1984 年 33 巻 6 号 p. 384-387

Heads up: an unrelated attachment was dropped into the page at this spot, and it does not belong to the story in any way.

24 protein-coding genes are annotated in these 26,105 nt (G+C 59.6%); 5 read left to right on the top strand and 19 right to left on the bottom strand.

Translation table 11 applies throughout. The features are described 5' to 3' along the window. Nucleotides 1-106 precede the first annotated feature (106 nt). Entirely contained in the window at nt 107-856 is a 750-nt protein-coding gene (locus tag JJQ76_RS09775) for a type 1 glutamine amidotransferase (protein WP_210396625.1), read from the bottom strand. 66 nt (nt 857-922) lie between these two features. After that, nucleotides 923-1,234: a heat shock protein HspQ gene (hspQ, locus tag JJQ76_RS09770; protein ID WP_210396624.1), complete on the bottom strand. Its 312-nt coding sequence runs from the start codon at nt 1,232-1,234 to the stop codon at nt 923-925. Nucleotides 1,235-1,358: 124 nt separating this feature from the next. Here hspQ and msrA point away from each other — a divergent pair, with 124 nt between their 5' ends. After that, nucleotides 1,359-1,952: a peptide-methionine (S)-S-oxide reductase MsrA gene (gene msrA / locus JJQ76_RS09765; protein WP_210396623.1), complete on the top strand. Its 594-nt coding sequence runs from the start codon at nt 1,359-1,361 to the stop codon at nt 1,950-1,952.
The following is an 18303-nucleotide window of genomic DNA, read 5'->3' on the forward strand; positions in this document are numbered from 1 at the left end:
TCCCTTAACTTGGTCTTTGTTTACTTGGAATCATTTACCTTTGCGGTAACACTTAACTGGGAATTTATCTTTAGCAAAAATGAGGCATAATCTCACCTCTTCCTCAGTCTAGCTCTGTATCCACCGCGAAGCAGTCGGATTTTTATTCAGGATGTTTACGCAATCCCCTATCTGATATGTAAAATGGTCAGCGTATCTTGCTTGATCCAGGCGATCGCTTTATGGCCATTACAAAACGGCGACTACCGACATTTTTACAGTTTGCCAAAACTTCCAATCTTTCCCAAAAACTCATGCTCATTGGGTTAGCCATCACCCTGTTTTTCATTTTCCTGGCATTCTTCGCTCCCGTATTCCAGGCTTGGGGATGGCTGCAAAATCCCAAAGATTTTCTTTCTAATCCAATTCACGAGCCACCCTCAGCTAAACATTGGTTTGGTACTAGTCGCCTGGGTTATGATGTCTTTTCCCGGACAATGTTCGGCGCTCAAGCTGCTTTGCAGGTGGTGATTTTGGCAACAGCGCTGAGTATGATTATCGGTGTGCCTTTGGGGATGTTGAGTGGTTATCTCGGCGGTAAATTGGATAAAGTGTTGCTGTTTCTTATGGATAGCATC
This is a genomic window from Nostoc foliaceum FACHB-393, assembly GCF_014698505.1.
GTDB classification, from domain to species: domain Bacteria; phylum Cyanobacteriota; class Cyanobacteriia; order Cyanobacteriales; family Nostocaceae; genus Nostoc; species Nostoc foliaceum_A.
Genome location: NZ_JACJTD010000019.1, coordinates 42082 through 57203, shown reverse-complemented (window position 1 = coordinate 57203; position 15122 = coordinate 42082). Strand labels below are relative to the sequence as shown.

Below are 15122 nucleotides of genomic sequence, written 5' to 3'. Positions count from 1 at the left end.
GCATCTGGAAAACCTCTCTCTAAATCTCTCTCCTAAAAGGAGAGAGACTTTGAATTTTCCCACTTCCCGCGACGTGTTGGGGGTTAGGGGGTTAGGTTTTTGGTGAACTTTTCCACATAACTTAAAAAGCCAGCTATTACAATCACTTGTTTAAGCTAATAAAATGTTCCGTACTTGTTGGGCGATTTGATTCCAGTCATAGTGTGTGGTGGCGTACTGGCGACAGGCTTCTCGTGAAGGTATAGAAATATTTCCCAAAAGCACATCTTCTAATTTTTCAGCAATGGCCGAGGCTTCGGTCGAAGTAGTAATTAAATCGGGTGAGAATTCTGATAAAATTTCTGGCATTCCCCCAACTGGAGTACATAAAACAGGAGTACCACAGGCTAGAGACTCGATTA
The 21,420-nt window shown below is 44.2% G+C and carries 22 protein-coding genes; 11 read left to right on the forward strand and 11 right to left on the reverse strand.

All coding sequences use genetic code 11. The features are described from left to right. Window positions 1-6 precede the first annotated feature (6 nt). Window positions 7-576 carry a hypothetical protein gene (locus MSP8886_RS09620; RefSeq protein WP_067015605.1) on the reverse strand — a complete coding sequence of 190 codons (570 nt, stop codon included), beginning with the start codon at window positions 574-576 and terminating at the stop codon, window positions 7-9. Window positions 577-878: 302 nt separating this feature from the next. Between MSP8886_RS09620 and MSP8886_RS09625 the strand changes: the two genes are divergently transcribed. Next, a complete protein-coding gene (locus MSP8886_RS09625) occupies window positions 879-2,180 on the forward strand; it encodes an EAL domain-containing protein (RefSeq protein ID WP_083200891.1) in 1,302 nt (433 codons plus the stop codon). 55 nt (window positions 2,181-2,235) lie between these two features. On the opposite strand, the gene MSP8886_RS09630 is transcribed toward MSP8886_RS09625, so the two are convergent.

The adsorption equilibria of benzene derivatives (phenol, benzoic acid, nitrobenzene, and aniline), 1-hexanol, and heptanoic acid on activated carbon in aqueous solutions was studied. The activated carbon used as the adsorbent was Pittsburgh Activated Carbon (Calgon Co.). The adsorption isotherms were in good agreement with the Freundlich-type isotherm. The adsorbed amount of adsorbate increased with decreasing its solubility in water, except for phenol. The adsorbed amount of phenol was particularly large. To clarify the relationship between the surface-chemical structure of the activated carbon and the adsorption character of phenol, the activated carbon was treated with hydrochloric acid, hydrofluoric acid, and hydrogen-gas, and the adsorbed amounts of the above-mentioned adsorbates on the activated carbon were determined. The surface-modified activated carbon had the same pore structure as the surface-unmodified activated carbon, but surface-chemical structures differed. The adsorption isotherms were in good agreement with the Freundlich-type isotherm. All adsorbed amounts of adsorbates were larger for HCl·HF·H2 treatment than without modification. It thus seems that there is no specific interaction between the phenol molecule and the surface-chemical structure of the activated carbon. To investigate the influence of the ionization of phenol, the adsorbed amounts of phenol, benzoic acid, and aniline on an activated carbon treated with HCl·HF·H2 were measured over a wide pH range of their solutions. The adsorbed amounts of phenol and benzoic acid decreased with increasing pH. The adsorbed amount of aniline decreased with decreasing pH. Thus the adsorbed amount of phenol, benzoic acid, or aniline decreased with an increase in the amount of adsorbate ionized. The ionization constant of phenol was smaller than those of other adsorbates. Consequently, it is thought that phenol is adsorbed specifically owing to its small ionization constant.